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MAYA 2012: Lords of Time

MAYA 2012: Lords of Time

Weekly hand curated podcast episodes for learning

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Voices from Ancient Maya Skeletons: Advances in Analyzing Death, the Body, and Burial

Katherine A. Miller from Arizona State University presents "Voices from Ancient Maya Skeletons: Advances in Analyzing Death, the Body, and Burial" at the Penn Museum's 29th Annual Maya Weekend, "The Ancient Maya in the 21st Century: Advances in Analysis and Presenting the Past."

35mins

13 Jul 2011

Rank #1

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What Pedestrian Surveys Tell Us about the Ancient Maya Masses

Maya Weekend 2011 explored the advances in fields of scientific analysis and visual presentation of ancient Maya culture. Specialists in 3-dimensional modeling of architecture and remote sensing joined archaeologists focused on the close study of materials and physical remains from ancient kingdoms of the Classic Maya.

30mins

12 Jul 2011

Rank #2

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Remote Ideas from Remote Locations: Technology in Maya Settlement Archaeology

Maya Weekend 2011 explored the advances in fields of scientific analysis and visual presentation of ancient Maya culture. Specialists in 3-dimensional modeling of architecture and remote sensing joined archaeologists focused on the close study of materials and physical remains from ancient kingdoms of the Classic Maya.

29mins

8 Jul 2011

Rank #3

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Maya Goddesses

Karen Bassie-Sweet from the University of Calgary, presents a talk, "Maya Goddesses."Penn Museum's Maya Weekend is one of the largest and oldest meetings in the United States devoted to Maya studies. 2010 brings together international scholars, speakers of Mayan descent, weavers, conservationists, and others actively involved with traditional Maya communities within Central America, for an engaging look at the daily life of Maya women, and their roles in religion, politics, and the community.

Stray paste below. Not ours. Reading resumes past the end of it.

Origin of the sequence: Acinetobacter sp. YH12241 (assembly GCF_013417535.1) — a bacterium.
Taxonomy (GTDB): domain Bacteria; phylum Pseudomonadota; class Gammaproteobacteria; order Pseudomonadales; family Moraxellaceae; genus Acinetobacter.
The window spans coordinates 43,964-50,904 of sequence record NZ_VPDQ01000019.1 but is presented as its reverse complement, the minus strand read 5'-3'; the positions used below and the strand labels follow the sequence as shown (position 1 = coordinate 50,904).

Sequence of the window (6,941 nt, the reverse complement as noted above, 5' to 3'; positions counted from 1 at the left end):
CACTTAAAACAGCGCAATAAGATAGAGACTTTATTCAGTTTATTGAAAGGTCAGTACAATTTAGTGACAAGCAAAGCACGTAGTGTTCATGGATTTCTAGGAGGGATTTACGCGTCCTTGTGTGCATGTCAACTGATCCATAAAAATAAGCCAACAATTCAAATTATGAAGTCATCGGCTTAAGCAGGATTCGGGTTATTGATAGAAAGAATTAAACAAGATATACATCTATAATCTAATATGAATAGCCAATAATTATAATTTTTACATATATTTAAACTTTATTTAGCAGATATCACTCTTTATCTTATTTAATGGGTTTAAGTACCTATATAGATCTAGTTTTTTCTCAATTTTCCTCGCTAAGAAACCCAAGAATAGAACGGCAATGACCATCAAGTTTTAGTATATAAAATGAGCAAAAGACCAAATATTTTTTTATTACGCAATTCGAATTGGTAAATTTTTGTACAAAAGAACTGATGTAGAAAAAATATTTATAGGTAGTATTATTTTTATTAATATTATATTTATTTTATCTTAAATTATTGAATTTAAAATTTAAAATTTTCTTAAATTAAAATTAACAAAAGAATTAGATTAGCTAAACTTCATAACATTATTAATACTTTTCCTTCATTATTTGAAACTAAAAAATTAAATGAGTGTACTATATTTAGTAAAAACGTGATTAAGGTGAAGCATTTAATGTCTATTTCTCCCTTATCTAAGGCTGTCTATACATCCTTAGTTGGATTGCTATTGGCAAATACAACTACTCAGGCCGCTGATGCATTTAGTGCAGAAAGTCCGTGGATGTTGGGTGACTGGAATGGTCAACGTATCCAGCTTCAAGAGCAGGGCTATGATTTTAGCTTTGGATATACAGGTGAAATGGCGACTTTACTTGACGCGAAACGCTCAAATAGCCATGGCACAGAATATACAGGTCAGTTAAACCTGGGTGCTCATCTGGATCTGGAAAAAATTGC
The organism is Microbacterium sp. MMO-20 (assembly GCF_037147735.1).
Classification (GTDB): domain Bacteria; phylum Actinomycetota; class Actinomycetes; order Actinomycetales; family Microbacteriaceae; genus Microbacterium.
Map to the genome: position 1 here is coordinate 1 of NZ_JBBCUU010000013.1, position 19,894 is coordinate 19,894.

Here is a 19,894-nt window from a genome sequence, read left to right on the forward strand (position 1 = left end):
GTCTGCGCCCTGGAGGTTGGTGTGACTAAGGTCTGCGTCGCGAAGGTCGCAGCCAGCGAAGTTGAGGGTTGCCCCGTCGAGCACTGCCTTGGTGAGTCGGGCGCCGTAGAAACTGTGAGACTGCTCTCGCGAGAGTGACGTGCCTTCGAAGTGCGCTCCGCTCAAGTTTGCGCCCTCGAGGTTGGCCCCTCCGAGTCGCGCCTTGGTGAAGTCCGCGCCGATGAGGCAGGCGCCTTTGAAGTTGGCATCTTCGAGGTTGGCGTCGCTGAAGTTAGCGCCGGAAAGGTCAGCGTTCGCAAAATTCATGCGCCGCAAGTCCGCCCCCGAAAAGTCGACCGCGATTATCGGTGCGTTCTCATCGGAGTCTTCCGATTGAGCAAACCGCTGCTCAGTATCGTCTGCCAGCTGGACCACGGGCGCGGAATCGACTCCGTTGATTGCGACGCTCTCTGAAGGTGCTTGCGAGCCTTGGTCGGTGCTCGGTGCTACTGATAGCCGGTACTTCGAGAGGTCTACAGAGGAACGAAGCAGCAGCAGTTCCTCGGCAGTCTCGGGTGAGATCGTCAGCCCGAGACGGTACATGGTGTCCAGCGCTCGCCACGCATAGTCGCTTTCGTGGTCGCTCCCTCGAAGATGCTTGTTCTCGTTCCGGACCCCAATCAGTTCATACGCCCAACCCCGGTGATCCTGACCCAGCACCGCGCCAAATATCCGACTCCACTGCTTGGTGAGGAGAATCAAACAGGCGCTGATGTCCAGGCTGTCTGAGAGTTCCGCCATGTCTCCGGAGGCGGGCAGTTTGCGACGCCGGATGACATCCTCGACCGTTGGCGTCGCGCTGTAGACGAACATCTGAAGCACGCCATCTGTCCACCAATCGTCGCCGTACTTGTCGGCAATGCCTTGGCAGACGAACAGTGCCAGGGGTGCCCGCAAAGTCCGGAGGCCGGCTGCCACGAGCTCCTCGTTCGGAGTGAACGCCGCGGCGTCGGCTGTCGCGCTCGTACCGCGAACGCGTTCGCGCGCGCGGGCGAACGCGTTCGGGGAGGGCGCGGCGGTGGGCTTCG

37mins

13 Jun 2011

Rank #4

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Women in Stone: Understanding Classic Period Maya Female Ajaws

University of Pennsylvania's doctoral student in the anthropology department Sarah Kurnick gives the paper "Women in Stone: Understanding Classic Period Maya Female Ajaws." She is studying Maya archaeology and is currently conducting dissertation research in the Mopan Valley of Belize. She has also done field work along the Pacific coast of Guatemala and in Yucatán, Mexico. The Classic period Maya created a number of monuments depicting politically powerful women. Notably, a handful of these monuments depict not just politically powerful women, but female ajaws, or female divine rulers. Her presentation took a closer look at the Classic period Maya female ajaws and their representations on monuments – topics that have attracted the attention of only a few archaeologists. In particular, it considered how the female ajaws acquired their authority; how they transferred their authority to their successors; and how they chose to portray themselves on monuments as a means of maintaining their authority during their reigns.

32mins

13 Jun 2011

Rank #5